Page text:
Nicki Minaj’s unnecessarily titled Pink Friday: Roman Reloaded Deluxe Edition is an excellent exhibit of the Cash Money star’s musical schizophrenia.
Reloaded is easily broken into two parts; the first, all hip-hop and raunchy street rhymes and the second, pop princess superstar. For personal preference, I’ll take the harder beats and barbs. Minaj has a great sense of humor and a skill for word play. She gets a lot of attention because she’s a female emcee, but I think she’s one of the best rappers out today, period. “Roman Holiday” and “I Am Your Leader” prove that she’s got the fire to slay any track.
Aside from the bangers, I hear at least five singles on the second half of the record, starting off with “Starships” which is already a smash. This auxiliary sound Minaj has created, somewhere between pop and dance club techno, has raised her ceiling and ultimately her potential as an artist. She can sing, has a touch of Gaga-craziness and shows no sign of slowing down with her perpetual studio output. So who is Nicki and who is Roman?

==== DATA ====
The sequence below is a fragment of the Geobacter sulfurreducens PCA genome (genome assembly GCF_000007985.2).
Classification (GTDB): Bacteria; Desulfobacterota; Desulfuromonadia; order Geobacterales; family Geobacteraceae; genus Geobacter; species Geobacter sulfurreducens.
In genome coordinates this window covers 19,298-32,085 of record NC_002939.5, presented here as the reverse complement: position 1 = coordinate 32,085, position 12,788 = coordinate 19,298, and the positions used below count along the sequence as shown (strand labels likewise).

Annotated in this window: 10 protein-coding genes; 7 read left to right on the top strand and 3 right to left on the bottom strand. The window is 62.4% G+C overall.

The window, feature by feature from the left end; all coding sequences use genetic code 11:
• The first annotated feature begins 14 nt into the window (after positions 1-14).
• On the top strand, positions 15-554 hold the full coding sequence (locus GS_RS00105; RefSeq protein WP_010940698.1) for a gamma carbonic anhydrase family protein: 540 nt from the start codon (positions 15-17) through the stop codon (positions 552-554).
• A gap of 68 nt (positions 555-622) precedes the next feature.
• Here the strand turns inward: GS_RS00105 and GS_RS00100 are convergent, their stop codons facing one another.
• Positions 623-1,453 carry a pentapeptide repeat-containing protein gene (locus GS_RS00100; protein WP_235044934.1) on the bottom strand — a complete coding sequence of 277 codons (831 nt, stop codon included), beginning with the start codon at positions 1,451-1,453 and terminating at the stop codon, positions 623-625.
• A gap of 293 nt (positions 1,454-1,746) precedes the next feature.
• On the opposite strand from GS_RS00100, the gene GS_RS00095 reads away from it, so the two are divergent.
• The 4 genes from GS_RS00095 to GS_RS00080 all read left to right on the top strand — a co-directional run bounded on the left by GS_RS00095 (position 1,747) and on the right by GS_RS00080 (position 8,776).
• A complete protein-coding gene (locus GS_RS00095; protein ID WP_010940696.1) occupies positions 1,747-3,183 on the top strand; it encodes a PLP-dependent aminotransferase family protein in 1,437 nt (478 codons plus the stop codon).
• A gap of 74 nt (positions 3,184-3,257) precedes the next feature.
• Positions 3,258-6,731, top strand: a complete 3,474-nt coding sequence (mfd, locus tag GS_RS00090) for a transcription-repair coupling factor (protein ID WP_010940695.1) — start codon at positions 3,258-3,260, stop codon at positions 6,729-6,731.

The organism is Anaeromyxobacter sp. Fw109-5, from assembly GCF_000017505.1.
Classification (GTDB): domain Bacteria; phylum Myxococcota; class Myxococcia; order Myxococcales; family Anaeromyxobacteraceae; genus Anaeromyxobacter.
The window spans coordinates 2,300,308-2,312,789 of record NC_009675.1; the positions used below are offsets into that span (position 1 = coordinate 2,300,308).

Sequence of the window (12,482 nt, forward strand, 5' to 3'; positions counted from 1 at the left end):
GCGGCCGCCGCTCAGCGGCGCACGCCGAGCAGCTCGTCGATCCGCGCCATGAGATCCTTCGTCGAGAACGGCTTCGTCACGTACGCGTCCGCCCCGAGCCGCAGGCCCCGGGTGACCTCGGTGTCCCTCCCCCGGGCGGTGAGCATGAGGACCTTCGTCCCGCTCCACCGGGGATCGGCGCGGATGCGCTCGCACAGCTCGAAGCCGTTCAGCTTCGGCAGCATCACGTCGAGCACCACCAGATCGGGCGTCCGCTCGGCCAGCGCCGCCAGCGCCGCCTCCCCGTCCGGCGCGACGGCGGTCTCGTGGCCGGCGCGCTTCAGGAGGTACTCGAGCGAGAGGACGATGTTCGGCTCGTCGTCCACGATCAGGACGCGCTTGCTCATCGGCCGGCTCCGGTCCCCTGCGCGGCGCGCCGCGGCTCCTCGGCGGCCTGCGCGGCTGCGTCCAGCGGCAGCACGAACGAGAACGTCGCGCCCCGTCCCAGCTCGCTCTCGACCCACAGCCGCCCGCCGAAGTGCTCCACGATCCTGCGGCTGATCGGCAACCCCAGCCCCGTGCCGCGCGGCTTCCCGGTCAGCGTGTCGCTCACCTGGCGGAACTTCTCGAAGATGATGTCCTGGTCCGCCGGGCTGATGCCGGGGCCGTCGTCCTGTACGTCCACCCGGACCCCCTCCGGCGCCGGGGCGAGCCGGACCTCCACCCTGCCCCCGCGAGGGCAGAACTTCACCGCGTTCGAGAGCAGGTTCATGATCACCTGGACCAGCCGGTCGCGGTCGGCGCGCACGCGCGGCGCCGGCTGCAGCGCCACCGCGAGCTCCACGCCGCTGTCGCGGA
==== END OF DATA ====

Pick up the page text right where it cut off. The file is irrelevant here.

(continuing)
Minaj has crafted the “Roman” alter ego for some of her most insane tracks almost to distance herself from the rawness. She is a master of vocal tone and inflection and is probably more known for her various voices that words. (But that holding one note out for an uncomfortable amount of time trick has to stop.)
Her bipolar recording personality begs the question if she can walk the line and please both audiences. Can she remain vulgar and give the streets what they want while achieving mainstream success with more tracks like “Super Bass?” Will soccer moms let their daughters sing along to “Turn Me On” on the same album where Nicki sings about putting a dick in your face? (That would be the outstanding track “Come On A Cone”). On “Roman Reloaded” see addresses the paradox briefly and dismisses the issue in typical Minaj fashion. “I guess I went commercial/Just shot a commercial/When I flew to the set/Didn’t fly commercial/The ad is global/The Ave. is local/When we shot there was a lot different agriculture.”
Regardless of how Minaj manages her career going forward, the very near future is very bright for her. Reloaded manages to please both audiences equally. Rap fans will listen to the first half of the album and praise her flow, and pop fans will spin the second and gush over her accessibility.
Reloaded will be the record of the summer. You will hear non-stop Nicki on pop radio for the next five months. All the songs will have the same beat with bland lyrics and huge hooks. But that’s what pop music is all about nowadays.